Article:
Skip to main content
Log in

Jock Young and the Development of Left Realist Criminology

  • Published:
Critical Criminology Aims and scope Submit manuscript

Abstract

This article traces Jock Young’s contribution to the development of Left Realist criminology beginning with the political interventions of the mid 1980s progressing through the development of the ‘square of crime’ as the conceptual framework for a Left Realist research programme to some of the final formulations in his later works. The emphasis of the article is less on critical receptions of Left Realism by the wider criminological community than on demonstrating the consistency of Jock’s commitment to following through the implications of the Left Realist paradigm.

This is a preview of subscription content, log in via an institution to check access.

Access this article

Subscribe and save

Springer+ Basic
EUR 32.99 /Month
  • Get 10 units per month
  • Download Article/Chapter or Ebook
  • 1 Unit = 1 Article or 1 Chapter
  • Cancel anytime
Subscribe now

Buy Now

Price excludes VAT (USA)
Tax calculation will be finalised during checkout.

Instant access to the full article PDF.

Similar content being viewed by others

References

  • Bauman, Z. (2000). Liquid modernity. Cambridge, UK : Malden, MA: Polity Press.

    Google Scholar 

  • Brogden, M. (1982). The police: Autonomy and consent. London: Academic Press.

    Google Scholar 

  • Coleman, A. (1985). Utopia on trial. London: Hilary Shipman.

    Google Scholar 

  • Cornish, D., & Clarke, R. (1986). The reasoning criminal: Rational choice perspectives on offending. New York: Springer.

    Book  Google Scholar 

  • Currie, E. (1985). Confronting crime: An American challenge. New York: Random House.

    Google Scholar 

  • Ferrell, J., Hayward, K., & Young, J. (2008). Cultural criminology: An invitation. London: Sage.

    Google Scholar 

  • Fitzgibbon, D. (2007). Institutional racism, pre-emptive criminalisation and risk analysis. Howard Journal of Criminal Justice, 46, 128–144.

    Article  Google Scholar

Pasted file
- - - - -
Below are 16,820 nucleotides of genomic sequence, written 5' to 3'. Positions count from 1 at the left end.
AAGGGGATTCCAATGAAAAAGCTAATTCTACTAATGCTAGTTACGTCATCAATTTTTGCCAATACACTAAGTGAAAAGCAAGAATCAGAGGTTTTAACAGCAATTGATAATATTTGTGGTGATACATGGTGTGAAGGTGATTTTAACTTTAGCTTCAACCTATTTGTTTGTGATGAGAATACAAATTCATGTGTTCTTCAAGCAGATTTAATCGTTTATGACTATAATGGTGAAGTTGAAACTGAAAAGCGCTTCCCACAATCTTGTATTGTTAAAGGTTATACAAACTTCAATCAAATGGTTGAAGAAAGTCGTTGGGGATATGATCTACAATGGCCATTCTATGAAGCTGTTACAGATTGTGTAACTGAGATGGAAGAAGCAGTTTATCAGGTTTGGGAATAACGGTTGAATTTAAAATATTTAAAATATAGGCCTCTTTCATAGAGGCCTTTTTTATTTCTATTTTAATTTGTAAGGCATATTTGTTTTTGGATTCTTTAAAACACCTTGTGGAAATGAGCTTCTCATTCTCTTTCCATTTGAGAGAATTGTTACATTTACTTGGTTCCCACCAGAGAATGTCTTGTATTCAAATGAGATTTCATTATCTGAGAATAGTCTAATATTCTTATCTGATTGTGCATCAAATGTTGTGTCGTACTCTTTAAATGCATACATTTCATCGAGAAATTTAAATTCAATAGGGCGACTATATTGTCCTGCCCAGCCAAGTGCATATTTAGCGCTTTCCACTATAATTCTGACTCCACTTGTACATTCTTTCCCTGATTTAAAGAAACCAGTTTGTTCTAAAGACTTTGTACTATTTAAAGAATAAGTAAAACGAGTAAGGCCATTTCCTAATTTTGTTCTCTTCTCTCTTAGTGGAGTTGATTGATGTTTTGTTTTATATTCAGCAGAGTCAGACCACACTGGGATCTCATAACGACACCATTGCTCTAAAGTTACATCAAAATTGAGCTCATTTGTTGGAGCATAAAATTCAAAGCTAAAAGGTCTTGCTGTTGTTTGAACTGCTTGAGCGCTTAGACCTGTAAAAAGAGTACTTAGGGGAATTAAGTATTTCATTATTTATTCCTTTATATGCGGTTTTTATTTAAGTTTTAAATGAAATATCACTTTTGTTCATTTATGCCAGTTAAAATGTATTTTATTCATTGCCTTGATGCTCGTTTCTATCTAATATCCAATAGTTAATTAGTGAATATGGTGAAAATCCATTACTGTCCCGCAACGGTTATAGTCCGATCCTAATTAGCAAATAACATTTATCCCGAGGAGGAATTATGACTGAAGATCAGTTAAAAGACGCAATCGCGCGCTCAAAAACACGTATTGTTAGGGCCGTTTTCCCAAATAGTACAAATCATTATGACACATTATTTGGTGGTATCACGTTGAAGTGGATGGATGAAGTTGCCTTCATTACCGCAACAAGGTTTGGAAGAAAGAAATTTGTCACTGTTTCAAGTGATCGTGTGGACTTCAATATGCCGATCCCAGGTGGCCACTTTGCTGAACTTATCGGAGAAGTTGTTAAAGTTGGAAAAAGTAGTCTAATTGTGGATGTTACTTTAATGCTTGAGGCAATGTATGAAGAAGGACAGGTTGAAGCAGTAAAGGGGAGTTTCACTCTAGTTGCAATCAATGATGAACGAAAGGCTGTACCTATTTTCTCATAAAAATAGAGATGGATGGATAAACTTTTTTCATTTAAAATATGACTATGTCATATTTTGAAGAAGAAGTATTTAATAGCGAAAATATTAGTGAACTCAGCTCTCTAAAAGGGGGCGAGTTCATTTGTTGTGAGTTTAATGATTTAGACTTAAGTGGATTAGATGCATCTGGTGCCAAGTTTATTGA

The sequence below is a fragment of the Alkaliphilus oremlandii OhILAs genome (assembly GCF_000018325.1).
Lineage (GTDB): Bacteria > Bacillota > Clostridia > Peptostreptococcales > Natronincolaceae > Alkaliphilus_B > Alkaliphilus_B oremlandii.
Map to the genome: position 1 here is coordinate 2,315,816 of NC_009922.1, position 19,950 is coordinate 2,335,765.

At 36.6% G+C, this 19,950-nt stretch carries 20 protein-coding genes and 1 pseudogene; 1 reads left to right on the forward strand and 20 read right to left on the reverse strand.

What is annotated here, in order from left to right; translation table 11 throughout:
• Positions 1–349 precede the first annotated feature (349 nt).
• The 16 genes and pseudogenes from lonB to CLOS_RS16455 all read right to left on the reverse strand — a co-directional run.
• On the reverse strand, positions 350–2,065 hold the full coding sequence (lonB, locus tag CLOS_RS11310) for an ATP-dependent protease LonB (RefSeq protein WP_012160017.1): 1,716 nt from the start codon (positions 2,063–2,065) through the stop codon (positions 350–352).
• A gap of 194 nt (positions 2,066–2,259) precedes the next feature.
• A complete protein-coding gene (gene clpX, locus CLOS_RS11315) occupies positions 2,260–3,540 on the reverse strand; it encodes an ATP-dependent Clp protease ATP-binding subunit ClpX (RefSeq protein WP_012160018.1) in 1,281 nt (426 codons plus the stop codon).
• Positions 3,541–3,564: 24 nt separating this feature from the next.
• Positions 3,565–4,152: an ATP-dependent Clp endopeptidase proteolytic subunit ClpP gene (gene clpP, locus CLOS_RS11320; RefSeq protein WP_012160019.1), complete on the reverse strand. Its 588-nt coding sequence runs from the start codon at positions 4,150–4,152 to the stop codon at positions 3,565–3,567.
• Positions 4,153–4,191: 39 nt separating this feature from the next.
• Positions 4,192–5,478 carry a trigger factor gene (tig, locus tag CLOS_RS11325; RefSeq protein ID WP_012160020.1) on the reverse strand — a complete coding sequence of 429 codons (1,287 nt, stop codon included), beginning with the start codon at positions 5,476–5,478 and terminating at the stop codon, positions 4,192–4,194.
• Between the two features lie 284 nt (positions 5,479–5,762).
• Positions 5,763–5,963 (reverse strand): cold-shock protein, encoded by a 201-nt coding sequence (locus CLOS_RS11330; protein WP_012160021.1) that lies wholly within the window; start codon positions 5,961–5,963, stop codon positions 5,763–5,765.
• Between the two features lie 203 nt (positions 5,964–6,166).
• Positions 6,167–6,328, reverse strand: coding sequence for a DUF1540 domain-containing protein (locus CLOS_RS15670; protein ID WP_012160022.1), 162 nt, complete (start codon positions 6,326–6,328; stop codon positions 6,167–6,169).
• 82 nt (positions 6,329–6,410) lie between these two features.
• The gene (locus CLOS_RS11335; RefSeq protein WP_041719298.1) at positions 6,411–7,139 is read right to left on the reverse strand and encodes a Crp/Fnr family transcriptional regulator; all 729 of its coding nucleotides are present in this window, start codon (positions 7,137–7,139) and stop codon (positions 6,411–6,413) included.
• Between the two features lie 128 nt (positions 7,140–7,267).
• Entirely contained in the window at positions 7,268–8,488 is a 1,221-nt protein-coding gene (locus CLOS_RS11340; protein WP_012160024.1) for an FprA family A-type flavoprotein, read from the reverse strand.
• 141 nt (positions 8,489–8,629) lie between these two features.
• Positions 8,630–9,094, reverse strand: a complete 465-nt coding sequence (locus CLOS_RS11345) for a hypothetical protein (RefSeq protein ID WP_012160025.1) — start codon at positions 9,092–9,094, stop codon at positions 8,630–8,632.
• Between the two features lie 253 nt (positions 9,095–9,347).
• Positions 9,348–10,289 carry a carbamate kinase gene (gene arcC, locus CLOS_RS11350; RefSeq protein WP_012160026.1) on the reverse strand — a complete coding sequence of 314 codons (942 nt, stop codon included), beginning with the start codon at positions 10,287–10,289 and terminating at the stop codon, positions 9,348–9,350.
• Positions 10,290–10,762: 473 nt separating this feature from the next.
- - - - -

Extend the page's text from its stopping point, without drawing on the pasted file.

• Fraser, N. (1997). Justice interruptus: Critical reflections on the ‘post Socialist’ condition. New York: Routledge.

    Google Scholar 

  • Gamble, A. (1988). The free economy and the strong state. London: Macmillan.

    Google Scholar 

  • Garland, D. (2001). The culture of control: Crime and social order in contemporary society. Oxford: Oxford University Press.

    Google Scholar 

  • Hall, S., Critcher, C., Jefferson, T., Clarke, J., & Roberts, B. (1978). Policing the crisis: Mugging, the state and law and order. London: Macmillan.

    Google Scholar 

  • Harcourt, B. (2001). Illusion of order: The false promise of broken windows policing. Cambridge, MA: Harvard University Press.

    Google Scholar 

  • Hopkins Burke, R. (2005). An introduction to criminological theory. Cullompton: Willan.

    Google Scholar 

  • Hough, M., & Mayhew, P. (1983). The British crime survey: First report. London: HMSO. Home Office Research Study76.

    Google Scholar 

  • Jacobs, J. (1961). The death and life of great American cities. New York: Random House.

    Google Scholar 

  • Jones, T., MacLean, B., & Young, J. (1986). The Islington crime survey: Victimization and policing in inner-city London. Aldershot: Gower.

    Google Scholar 

  • Kinsey, R. (1984). First report of the Merseyside crime survey. Liverpool: Merseyside County Council.

    Google Scholar 

  • Kinsey, R., Lea, J., & Young, J. (1986). Losing the fight against crime. Oxford: Blackwell.

    Google Scholar 

  • Lea, J. (1992). Left realism: A framework for the analysis of crime. In J. Young & R. Matthews (Eds.), Rethinking criminology: The realist debate. London: Sage.

    Google Scholar 

  • Lea, J. (1997). Postfordism and criminality. In N. Jewson & S. MacGregor (Eds.), Transforming cities: Contested governance and new spatial divisions (pp. 42–55). London: Routledge.

    Google Scholar 

  • Lea, J. (2002). Crime and modernity. London: Sage.

    Google Scholar 

  • Lea, J. (2014). New deviancy, Marxism and the politics of left realism: Reflections on Jock Young’s early writings. Theoretical Criminology, 18(4), 432–440.